Again, IANAAL, but in Texas this would be little more than a hassle for the officers and magistrates: they could, without notice to the false creditor, get a judge to review the lien and remove it, or they could demand that the false creditor remove the liens; his failure to do so within twenty-one days would be a class A misdemeanor under Section 32.49 of the Texas Penal Code. The false creditor could have greater problems than a Class A misdemeanor, though: he can be prosecuted for felony retaliation under Section 36.06 of the Texas Penal Code.

Once a redemption theorist is in felony territory, it’s much less likely that the authorities will think of him as a harmless crank and pay him no mind.

Folks like Mr. Weckmann think they’ve swallowed the red pill and discovered some mystical source (“common law,” Magna Carta, UCC) of the law that really governs us, despite what the judges and the police and the legislators say. (They are inconsistent on whether they think that the lawyers and the judges know about the law that really governs us—”the lower levels of the judiciary do not necessarily know the law”. Fnord.)

But political power grows out of the barrel of a gun. This is not a statement about how the world should be, but of how the world is. The police have the guns, and they enforce the laws that the legislators make unless the judges tell them otherwise. Juries have great power: they can disregard the law, and should when the law is wrong, but Personal-Sovereignty arguments don’t create a whole lot of sympathy in people who haven’t drunk the same kool-aid, and people who have drunk that kool-aid are not likely to be allowed on a jury by prosecutors and judges.

So if someone follows Mr. Weckmann’s advice, files fraudulent liens against cops, and then acts like the criminal court has no jurisdiction over him, he is likely to wind up pro se facing a jury that thinks he broke a law that is not wrong, and the jury will convict him. Then the jury will have no choice but to sentence him to prison (because he will not, on the theory that it would confer jurisdiction, have filed a motion for probation). If he continues behaving as though the criminal court has no jurisdiction over him, he will be taken to prison. If, in the spirit of self-help, he tries to escape, he may be killed.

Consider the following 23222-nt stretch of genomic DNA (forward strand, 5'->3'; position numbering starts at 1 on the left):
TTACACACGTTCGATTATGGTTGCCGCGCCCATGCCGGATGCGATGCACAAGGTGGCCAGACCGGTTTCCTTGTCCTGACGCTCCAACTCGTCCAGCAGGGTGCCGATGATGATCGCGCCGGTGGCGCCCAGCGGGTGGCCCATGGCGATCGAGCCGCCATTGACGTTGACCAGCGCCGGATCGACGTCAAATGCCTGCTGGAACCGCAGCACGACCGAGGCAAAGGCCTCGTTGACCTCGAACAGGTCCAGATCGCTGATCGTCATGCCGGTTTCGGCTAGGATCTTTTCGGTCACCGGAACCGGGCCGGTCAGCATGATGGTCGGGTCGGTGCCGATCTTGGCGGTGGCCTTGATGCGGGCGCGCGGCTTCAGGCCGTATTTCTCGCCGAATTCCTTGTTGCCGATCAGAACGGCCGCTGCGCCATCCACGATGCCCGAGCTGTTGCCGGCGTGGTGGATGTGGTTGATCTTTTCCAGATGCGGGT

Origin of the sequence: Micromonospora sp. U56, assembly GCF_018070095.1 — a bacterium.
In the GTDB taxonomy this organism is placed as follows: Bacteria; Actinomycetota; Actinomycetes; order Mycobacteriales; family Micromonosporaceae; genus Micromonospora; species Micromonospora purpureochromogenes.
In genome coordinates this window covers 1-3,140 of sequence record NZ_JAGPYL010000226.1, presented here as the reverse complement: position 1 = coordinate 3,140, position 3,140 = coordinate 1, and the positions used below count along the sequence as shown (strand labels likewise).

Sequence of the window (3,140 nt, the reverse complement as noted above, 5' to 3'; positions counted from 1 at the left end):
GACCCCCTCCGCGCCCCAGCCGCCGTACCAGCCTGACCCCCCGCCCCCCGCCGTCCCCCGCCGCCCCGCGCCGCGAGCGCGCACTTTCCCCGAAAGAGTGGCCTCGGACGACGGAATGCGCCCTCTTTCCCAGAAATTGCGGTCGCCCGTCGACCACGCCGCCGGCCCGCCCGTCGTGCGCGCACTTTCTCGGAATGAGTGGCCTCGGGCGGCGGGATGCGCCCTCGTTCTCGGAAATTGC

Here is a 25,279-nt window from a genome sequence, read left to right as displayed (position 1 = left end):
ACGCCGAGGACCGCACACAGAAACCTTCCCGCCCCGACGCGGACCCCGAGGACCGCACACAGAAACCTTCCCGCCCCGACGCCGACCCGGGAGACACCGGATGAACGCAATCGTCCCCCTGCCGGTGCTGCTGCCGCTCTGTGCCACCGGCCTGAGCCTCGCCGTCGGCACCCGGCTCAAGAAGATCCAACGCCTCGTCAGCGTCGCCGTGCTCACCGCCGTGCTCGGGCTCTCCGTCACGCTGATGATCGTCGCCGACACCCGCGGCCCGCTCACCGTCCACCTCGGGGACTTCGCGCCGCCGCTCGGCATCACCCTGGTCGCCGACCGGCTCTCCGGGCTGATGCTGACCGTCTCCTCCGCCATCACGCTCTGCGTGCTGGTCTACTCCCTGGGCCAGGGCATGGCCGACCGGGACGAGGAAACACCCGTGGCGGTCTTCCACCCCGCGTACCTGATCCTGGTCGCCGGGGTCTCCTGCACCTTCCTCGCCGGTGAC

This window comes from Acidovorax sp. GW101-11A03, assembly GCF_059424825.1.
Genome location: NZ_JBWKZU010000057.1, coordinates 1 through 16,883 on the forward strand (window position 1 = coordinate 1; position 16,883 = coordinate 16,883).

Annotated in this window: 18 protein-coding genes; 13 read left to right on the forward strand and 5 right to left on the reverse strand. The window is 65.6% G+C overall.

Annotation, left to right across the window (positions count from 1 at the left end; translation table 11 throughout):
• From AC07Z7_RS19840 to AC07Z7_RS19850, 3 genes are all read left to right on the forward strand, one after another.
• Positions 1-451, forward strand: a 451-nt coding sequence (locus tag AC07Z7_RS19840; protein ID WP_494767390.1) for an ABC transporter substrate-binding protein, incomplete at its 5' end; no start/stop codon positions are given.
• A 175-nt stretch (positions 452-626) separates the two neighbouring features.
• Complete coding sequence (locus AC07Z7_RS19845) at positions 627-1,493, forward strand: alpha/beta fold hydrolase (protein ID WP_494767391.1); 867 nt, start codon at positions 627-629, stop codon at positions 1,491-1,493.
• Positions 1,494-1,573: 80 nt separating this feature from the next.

The judges don’t have guns (well, not officially), but they can give orders to the guys with guns. Mr. Weckmann says, “We do NOT shy away from interupting – rudely if it must be[;] We raise our voice – if necessary to shout the magistrate/judge down“; a judge has the power to hold him in contempt for this, and to have the police jail him. Again, if he tries to escape the men with guns may kill him.

This is the practical truth of the matter: aside from jury nullification, the law is what the government says it is. For all practical purposes, if shouting down a judge is likely to get you thrown in jail, then shouting down a judge is against the law. We may not like it; we may not recognize it as legitimate; but if we’re going to have any interactions with the government, we have to recognize it.

“Personal sovereignty” and “redemption theory” would work great if you could avoid having anything to do with the government. Avoiding interaction with the government is challenging; few of us are equipped to go off the grid. Even Mr. Weckmann, when he was wronged by the police, complained to the authorities.

So why do I even bother to respond to the obvious loons? Mr. Weckmann is free to make costly mistakes in dealing with the government. If he loses his car or Edith goes to jail or he goes to prison, that’s not my problem. He has clearly made up his mind.

But people say things, and people who haven’t made up their minds listen, and then act. When people follow the advice of people like Mr. Weckmann, they harm themselves and their families. Occasionally someone will contact me to tell me that they have come to Defending People because of a search for CPNs, or redemption theory, or personal sovereignty, and that I have saved them from a costly mistake.

It’s not for Mr. Weckmann, but for those who haven’t made up their minds that I bother to respond.

12 responses to “Redemption Theory: All Stocked Up.”

  1. > But political power grows out of the barrel of a gun. This is not a statement about how the world should be, but of how the world is. The police have the guns, and they enforce the laws that the legislators make unless the judges tell them otherwise.

    This is the key bit.

    I love to talk about what the Constitution REALLY says, and how this or that law violates this or that procedure.